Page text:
It is important to understand how packets and frames are related, and in particular, IP packets vs. Ethernet or MAC frames.
Packets are for networks. A packet is a block of user data, such as a piece of an e-mail message, with a network address on the front. The network address is the final destination. The standard for network addresses is IP.
Network equipment like routers receive an IP packet on an incoming circuit, examine the indicated destination IP address, use it to make a route decision, then implement the decision by forwarding the packet to the next router, on a different circuit.
A frame is a lower-level idea. Frames are used to communicate between stations on the same circuit. The circuit may have multiple stations physically connected onto it, like a wireless LAN, a few stations connected by a LAN switch, or only two stations like a point-to-point LAN cable. Each station has a Media Access Control (MAC) address, sometimes called a hardware address, link address or Layer 2 address.
A frame has framing to mark the beginning and end, sender and receiver MAC addresses to indicate the stations on the circuit, control information, a payload and an error detection mechanism.
The frame is transmitted on the circuit, and all stations on the circuit receive it. If an error is detected at a receiving station, the frame is discarded and might have to be retransmitted somehow.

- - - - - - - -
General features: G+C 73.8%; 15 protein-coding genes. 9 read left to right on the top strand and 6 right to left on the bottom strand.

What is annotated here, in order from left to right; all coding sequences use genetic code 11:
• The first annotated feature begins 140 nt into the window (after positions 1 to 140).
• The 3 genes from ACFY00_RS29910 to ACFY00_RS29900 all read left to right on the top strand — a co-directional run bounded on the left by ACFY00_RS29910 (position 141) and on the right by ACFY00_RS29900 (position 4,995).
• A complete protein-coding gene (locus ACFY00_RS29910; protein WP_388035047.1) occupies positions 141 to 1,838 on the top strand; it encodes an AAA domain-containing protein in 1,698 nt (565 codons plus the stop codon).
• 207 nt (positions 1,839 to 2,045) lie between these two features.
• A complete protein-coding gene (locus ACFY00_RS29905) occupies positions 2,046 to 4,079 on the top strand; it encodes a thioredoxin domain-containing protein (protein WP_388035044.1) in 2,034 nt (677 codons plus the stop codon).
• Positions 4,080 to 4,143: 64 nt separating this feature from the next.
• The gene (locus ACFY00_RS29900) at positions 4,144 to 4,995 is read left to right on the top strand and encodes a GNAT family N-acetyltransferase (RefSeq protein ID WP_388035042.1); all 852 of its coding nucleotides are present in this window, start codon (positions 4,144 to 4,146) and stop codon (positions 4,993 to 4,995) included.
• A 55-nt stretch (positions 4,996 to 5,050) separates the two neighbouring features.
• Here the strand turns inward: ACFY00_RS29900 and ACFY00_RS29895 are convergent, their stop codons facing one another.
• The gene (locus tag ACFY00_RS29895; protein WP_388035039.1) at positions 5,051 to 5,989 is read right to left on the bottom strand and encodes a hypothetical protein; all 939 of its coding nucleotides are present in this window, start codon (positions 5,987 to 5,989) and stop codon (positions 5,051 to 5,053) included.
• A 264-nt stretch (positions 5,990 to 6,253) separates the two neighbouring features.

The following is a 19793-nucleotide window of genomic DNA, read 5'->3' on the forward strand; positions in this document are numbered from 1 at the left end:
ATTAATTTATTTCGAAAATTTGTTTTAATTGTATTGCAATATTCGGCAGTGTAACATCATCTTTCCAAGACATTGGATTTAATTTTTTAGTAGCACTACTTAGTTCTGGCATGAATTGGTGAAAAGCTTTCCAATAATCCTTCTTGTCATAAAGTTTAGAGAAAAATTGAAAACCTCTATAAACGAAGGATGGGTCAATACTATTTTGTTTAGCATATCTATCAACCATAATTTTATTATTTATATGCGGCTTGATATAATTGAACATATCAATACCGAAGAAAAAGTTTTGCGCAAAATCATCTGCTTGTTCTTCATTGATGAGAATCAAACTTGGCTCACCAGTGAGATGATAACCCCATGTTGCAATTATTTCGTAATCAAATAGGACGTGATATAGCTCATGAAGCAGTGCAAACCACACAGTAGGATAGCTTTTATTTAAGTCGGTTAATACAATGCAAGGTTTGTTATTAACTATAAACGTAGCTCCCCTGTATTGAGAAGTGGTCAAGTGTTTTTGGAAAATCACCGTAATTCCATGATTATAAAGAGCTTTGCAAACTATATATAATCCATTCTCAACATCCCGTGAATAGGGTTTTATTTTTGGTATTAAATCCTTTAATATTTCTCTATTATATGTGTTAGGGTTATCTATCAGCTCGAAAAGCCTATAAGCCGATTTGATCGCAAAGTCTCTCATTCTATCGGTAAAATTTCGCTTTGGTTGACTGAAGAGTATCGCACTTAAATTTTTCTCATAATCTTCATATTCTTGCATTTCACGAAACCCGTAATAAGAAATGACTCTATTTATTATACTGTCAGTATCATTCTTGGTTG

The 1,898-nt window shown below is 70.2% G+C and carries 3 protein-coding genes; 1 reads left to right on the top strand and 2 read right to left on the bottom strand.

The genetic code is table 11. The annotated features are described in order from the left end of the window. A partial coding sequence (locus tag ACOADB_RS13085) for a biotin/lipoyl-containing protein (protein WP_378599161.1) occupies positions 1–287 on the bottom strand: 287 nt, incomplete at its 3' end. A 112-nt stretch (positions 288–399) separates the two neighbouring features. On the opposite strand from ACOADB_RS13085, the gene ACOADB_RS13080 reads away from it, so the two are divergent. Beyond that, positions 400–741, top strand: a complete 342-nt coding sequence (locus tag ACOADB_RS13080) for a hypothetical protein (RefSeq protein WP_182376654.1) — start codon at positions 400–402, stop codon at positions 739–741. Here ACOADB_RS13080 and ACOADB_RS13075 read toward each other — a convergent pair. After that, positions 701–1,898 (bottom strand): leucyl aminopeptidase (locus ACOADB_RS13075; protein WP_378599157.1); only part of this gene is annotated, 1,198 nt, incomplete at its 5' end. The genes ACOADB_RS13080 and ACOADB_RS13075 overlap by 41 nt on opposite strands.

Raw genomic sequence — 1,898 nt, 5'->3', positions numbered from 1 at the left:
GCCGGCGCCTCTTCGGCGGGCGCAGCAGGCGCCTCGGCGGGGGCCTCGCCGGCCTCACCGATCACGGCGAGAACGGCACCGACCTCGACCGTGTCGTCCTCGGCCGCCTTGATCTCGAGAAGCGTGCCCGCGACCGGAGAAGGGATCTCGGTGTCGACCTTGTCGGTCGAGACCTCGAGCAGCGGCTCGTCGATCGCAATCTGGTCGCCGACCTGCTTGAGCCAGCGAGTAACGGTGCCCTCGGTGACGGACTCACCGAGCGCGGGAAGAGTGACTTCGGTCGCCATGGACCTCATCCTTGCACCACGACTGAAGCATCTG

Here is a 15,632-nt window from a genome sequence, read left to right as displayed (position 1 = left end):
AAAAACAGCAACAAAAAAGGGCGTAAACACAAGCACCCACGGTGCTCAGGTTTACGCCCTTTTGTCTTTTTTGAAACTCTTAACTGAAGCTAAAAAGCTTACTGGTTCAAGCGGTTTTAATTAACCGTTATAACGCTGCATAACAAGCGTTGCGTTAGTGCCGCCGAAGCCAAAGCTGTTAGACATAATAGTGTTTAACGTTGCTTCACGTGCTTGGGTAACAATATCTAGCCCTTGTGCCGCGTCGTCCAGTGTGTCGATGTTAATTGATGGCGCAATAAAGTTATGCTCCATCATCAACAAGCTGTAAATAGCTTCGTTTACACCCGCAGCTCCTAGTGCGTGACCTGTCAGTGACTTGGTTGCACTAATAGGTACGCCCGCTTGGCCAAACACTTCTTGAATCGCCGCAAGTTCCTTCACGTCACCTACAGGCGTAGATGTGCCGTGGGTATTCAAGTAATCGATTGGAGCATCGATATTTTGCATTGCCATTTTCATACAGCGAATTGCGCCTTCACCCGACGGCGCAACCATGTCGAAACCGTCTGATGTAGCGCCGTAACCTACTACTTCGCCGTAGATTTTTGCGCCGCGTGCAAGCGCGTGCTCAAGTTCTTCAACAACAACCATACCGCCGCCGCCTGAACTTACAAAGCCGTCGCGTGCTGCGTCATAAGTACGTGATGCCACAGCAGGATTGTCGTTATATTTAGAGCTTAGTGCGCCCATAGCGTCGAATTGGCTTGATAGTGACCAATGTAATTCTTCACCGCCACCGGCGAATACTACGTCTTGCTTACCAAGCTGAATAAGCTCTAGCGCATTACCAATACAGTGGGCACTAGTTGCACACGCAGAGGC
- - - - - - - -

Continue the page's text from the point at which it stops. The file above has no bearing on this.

If no errors are detected, the receiver compares the destination MAC address on the received frame to its own MAC address, and if they are the same, processes the frame, extracting the data payload and passing it to higher level software on the receiver.
If the MAC addresses are not the same, the receiver ignores it and waits for the next one.
The end result is that the payload in the frame is communicated to the correct station on the same circuit, with no errors.
The main purpose of packets is to append an IP address to your data. The IP address is used by network equipment to make route decisions: to relay the packet from one circuit to a different circuit. This is accomplished by receiving the packet then transmitting it to a different machine, usually the next router in the chain.
To actually transmit a packet to another router, the packet is inserted as the payload in a frame, then the frame is broadcast on the circuit that connects to the next router.
Notice that there are two addresses: the IP network address and the MAC address.
The IP address on the packet is the final destination, and so does not change. The MAC address on the frame indicates the destination on the current circuit, and so is changed as the data is forwarded from one circuit to another.
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